Alejandro Brugués: Fede! Oh. I envy him so much. The original Evil Dead is probably my favorite horror film. That movie changed my life when I was a kid. So there is a lot of envy there...Its good envy, though...(Laughs)

Looking at him, and how he is approaching that remake, he has a number of folks looking over is shoulder, making sure he turns in their idea of an Evil Dead movie. I don't think it's his own movie, by any means...Do you worry that you might lose some of your own vision if you do take on a Hollywood horror remake?

Alejandro Brugués: I don't believe in one's vision. A director, of course, needs to have his vision, but better things come from collaborating in this medium. I think you should always surround yourself with people who have more experience. They can help you make things better. You are busy the entire time you are making a film, so it hurts to make it wrong.

Well, its true that Fede has surrounded himself with some of the top talent in the horror genre. You don't get better than Sam Raimi or Rob Tapert. But then you look at some of these guys who've had an international hit, and then they come to work for Screen Gems, and their personality is sucked right out of the project. They are making these weird, unwatchable movies...Do you have a horror remake that you're dying to dive into?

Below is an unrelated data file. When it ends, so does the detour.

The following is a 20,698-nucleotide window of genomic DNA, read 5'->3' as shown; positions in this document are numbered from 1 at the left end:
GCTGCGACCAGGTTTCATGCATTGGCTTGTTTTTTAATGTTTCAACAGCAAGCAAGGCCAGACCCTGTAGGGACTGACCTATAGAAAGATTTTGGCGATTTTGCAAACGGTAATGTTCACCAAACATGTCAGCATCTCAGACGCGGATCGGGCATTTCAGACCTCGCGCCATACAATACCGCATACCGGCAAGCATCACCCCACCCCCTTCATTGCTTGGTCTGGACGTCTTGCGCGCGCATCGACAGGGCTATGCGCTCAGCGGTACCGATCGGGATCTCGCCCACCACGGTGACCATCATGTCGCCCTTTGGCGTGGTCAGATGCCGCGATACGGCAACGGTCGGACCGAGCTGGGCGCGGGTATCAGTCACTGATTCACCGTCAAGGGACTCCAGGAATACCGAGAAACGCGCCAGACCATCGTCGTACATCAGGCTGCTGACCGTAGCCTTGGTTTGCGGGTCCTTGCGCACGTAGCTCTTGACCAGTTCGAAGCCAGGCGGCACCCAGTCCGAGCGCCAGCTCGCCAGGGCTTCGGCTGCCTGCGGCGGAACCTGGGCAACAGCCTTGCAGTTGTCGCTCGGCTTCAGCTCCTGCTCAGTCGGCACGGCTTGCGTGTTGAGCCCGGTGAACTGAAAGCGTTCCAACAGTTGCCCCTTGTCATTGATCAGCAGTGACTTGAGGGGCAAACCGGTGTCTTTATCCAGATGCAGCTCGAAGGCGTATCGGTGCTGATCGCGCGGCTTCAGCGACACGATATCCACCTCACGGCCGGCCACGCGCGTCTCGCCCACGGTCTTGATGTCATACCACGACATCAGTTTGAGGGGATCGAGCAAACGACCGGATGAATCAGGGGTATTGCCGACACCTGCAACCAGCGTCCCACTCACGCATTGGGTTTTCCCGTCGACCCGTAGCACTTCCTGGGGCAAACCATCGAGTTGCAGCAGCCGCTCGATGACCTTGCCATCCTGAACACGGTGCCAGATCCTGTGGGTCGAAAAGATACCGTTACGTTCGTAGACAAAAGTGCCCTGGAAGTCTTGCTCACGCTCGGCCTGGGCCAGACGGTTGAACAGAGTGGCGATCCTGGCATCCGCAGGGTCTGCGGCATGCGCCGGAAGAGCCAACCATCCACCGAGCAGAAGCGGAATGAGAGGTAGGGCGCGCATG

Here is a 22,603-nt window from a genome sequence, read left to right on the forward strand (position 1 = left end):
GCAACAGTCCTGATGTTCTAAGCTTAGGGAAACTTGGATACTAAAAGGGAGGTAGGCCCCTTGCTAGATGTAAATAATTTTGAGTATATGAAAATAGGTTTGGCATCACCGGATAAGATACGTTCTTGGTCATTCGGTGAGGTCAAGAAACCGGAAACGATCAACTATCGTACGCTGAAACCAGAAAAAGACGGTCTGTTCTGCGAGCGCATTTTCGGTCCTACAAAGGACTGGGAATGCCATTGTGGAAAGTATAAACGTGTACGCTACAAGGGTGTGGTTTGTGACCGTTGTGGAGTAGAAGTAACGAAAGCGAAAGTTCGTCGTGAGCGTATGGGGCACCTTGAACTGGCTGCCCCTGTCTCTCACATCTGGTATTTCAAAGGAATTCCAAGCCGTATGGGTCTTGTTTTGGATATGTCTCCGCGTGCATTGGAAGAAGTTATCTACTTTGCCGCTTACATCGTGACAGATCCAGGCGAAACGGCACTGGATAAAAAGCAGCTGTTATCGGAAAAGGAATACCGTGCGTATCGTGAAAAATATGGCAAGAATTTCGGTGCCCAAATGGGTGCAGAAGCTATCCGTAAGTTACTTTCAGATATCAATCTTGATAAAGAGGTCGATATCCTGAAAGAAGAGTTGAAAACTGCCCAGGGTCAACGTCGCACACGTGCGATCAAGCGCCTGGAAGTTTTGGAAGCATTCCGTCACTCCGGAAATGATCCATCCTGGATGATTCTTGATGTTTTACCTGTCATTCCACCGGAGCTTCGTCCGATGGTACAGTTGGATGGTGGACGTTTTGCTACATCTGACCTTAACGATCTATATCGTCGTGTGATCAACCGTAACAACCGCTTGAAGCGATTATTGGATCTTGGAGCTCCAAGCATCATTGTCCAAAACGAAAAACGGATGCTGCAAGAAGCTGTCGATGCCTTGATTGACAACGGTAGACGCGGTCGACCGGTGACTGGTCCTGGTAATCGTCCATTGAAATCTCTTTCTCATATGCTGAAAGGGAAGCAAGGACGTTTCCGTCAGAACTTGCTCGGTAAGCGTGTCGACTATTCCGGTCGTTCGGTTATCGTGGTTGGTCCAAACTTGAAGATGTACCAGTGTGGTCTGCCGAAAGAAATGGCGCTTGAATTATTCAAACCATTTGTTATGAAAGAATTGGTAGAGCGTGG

Alejandro Brugués: MMmmmmMMMmmmm????? Uh....Weeeeellllllllll...I might have one for the future, but let's see what happens. I do have some of these types of projects in the works. I also have some original scripts...I prefer not to talk about anything, because I don't want to jinx it. At the same time...I don't know...There are certain horror films that I would never touch...But there are other one's that might work!

What about a Juan of the Dead sequel? We aren't ever getting sequels to Shaun or Dawn. Are you going to follow suite?

Alejandro Brugués: Ah, the sequel question. A lot of people ask about the sequel. I have no plans to do a sequel right now. There is room for a sequel. All of the actors ask about it, so I came up with an idea that is sort of a joke. Underwater zombies are arriving to the Unites States. Since they are Cuban, they have to be let it. So then they have to bring Juan and Company to the states to run their business.

That sounds like the perfect sequel. I want to see that movie!

Alejandro Brugués: (Laughs) Yeah but its not going to happen next. Because I don't want to do a zombie film next. I actually want to do something that is not zombies, or comedy. But I do want to go back to this at some point, because I love the characters, I love the actors, and I had a lot of fun being in that world. But trust me, it is not going to be the next one.

Juan of the Dead is available on DVD today!